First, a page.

Wednesday 16 February 2022

Bible Book:
Matthew

'For where your treasure is, there your heart will be also.' (v. 21)

Matthew 6:19-21 Wednesday 16 February 2022

Psalm 77

Background

I think this is the shortest Bible text I’ve written about for 'A Word in Time', so my first reaction is to encourage you to read the whole Sermon on the Mount (Matthew chapters 5, 6 and 7) to put these verses in context.

They are very straightforward to understand and quite the opposite to follow. The Church has often been divided about who they apply to – whether they apply to the apostles, early disciples, those who enter a religious life or to all Christians. Mahatma Gandhi, was particularly drawn to the Sermon on the Mount (see here) but was very critical of Christian teaching and practice, saying "...much of what passes as Christianity is a negation of the Sermon on the Mount." He could see the difference between the comfortable life of Christians in the West and the essential teaching of the Sermon on the Mount.

The wealthier Christians (and the Church) become, the less likely we are to take a straightforward view of this passage. Even to the extent of Today's New International Version Study Bible saying: “The dangers of riches are often mentioned in the New Testament, but nowhere are riches condemned in, and of themselves. What Jesus condemns here is greed and the hoarding of money.”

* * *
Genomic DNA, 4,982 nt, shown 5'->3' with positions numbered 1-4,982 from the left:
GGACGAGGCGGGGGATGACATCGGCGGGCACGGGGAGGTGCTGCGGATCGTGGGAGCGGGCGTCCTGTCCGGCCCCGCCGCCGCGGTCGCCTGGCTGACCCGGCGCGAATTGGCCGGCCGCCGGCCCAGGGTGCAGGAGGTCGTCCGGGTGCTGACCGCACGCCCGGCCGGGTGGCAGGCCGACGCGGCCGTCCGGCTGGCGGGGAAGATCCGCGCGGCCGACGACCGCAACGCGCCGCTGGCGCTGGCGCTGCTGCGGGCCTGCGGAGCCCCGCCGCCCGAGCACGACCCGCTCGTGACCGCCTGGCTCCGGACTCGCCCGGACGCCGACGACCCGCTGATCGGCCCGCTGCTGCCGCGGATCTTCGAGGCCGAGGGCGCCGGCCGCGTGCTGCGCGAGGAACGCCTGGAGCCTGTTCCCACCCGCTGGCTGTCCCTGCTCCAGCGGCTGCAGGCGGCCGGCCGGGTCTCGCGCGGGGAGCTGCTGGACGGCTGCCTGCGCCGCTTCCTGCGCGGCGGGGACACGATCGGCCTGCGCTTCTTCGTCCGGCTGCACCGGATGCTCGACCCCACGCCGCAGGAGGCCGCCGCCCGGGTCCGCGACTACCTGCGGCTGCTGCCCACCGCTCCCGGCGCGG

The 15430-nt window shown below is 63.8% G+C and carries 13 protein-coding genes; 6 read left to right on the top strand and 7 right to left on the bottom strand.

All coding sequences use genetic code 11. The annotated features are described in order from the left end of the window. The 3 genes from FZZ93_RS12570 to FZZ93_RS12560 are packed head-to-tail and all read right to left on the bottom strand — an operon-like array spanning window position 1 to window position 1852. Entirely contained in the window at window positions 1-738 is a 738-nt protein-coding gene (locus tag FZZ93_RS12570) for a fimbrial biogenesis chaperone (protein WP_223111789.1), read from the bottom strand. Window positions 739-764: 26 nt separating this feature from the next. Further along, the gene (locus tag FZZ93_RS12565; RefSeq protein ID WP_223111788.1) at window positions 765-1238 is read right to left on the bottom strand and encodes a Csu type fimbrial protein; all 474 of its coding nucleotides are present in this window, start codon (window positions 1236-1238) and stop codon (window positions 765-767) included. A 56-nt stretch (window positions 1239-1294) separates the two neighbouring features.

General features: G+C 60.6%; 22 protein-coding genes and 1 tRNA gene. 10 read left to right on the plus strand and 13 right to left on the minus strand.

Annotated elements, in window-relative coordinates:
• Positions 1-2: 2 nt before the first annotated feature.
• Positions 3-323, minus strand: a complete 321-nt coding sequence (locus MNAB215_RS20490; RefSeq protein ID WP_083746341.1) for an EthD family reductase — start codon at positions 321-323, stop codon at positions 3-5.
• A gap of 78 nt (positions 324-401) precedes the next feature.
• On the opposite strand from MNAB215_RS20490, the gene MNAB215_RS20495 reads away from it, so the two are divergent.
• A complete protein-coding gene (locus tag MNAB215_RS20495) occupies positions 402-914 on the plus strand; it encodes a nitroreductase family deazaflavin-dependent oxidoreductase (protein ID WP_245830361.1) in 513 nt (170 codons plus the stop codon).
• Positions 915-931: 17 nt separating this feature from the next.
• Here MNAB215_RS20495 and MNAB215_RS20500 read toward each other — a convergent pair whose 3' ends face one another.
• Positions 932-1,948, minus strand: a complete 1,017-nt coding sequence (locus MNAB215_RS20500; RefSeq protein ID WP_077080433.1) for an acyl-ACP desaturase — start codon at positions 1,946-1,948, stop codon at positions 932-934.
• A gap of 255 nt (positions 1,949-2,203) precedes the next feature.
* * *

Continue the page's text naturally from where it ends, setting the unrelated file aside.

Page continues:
To me this feels like playing with words. The Swiss theologian Ulrich Luz said: “To be wealthy and yet not to feel beholden to ones’s wealth was, for Matthew, evidently unthinkable."

Yet we are all able to 'play games'. We kid ourselves that we are not wealthy because we can always compare ourselves to someone who has more. This is especially true when we feel threatened by rapidly increasing food prices and with UK energy prices rocketing. It is hard to read this passage without being aware of the poverty that many in our society live in and which makes us want to safeguard our own resources. Around us foodbanks are the largest growth sector and 31% of UK children live in poverty. That makes taking this text directly very frightening. However, it comes in a wider context. The context of being a community of disciples, living by the transformative practices of the Sermon on the Mount, which include non-violence, justice, peace, poverty, prayer, and good relationships. As a whole it allows us to put out trust in heavenly treasure as together we live out the teaching of Jesus. So, yes, I believe Matthew 6:19-21 to be a straightforward and self-evident truth but one that has to be lived as part of a larger picture.

 

To Ponder:

  • What do you feel are your greatest treasures? Where are they? What keeps them safe?
  • Do you have communities that support you in living out the teaching of Jesus? What practices help and what hinders?
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